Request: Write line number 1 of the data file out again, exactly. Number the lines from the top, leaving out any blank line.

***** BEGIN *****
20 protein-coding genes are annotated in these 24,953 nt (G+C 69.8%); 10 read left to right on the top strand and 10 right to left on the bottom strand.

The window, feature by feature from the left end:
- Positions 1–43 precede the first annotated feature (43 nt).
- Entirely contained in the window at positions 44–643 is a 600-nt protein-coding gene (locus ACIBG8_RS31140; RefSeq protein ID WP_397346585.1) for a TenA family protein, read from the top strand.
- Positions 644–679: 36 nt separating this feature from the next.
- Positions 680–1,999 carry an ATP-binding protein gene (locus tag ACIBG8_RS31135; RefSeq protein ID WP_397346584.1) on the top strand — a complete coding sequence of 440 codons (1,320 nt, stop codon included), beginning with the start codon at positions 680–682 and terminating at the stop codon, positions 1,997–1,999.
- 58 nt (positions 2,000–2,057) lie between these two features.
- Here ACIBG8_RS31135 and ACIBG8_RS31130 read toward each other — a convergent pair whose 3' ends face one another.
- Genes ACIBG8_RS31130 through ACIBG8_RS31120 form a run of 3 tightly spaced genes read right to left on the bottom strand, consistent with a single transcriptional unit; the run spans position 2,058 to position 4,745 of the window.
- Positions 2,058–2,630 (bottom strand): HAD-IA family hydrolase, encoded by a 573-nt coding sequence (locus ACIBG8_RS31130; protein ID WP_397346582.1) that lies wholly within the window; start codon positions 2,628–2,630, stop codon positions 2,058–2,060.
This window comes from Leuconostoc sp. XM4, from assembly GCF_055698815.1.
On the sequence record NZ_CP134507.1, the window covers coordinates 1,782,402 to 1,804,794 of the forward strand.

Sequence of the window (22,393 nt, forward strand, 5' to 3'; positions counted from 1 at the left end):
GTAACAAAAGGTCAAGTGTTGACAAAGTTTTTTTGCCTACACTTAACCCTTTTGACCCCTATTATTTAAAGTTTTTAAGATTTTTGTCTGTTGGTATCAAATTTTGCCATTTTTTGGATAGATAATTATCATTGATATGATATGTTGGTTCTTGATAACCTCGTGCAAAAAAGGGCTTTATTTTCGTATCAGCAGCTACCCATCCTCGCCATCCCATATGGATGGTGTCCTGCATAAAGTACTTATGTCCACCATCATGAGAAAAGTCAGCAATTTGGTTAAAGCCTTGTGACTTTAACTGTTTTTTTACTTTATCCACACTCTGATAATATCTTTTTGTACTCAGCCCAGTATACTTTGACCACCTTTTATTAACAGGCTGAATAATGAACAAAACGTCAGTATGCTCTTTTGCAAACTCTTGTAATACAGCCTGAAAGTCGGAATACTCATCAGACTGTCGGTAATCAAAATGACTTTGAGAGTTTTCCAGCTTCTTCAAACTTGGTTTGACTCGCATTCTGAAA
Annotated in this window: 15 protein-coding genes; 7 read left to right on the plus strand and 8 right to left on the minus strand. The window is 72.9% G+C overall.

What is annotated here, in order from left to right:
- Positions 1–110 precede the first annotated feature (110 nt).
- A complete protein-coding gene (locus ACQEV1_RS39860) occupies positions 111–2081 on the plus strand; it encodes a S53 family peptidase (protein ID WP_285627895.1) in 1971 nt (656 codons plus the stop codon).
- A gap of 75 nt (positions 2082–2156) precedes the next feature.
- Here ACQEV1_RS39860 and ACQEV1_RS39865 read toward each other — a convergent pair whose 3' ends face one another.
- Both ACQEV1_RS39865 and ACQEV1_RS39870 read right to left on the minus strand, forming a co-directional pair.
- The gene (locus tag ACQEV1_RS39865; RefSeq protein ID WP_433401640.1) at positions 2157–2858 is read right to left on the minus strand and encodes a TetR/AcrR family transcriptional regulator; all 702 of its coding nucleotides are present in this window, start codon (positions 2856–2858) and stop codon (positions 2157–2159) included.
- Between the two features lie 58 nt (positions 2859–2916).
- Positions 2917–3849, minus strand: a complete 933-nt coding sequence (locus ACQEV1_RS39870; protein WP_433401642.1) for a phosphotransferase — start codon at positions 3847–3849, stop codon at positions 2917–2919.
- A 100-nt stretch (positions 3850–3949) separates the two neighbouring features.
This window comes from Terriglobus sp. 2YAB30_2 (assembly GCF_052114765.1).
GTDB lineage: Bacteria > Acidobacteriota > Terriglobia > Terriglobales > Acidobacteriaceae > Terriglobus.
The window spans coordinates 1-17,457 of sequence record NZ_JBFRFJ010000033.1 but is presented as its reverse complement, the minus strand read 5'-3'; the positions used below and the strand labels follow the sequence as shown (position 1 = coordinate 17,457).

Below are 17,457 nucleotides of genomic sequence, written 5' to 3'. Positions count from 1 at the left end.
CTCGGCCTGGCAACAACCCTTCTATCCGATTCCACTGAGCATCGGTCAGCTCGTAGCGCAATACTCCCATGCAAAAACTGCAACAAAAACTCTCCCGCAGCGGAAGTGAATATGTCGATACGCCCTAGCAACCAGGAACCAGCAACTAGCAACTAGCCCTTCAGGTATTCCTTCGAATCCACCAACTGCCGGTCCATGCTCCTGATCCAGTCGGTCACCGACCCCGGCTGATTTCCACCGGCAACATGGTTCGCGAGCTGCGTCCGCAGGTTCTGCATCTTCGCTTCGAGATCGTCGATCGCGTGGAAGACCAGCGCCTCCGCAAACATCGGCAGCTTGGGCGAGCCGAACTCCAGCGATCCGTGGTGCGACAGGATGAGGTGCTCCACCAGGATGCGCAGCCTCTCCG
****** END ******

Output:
20 protein-coding genes are annotated in these 24,953 nt (G+C 69.8%); 10 read left to right on the top strand and 10 right to left on the bottom strand.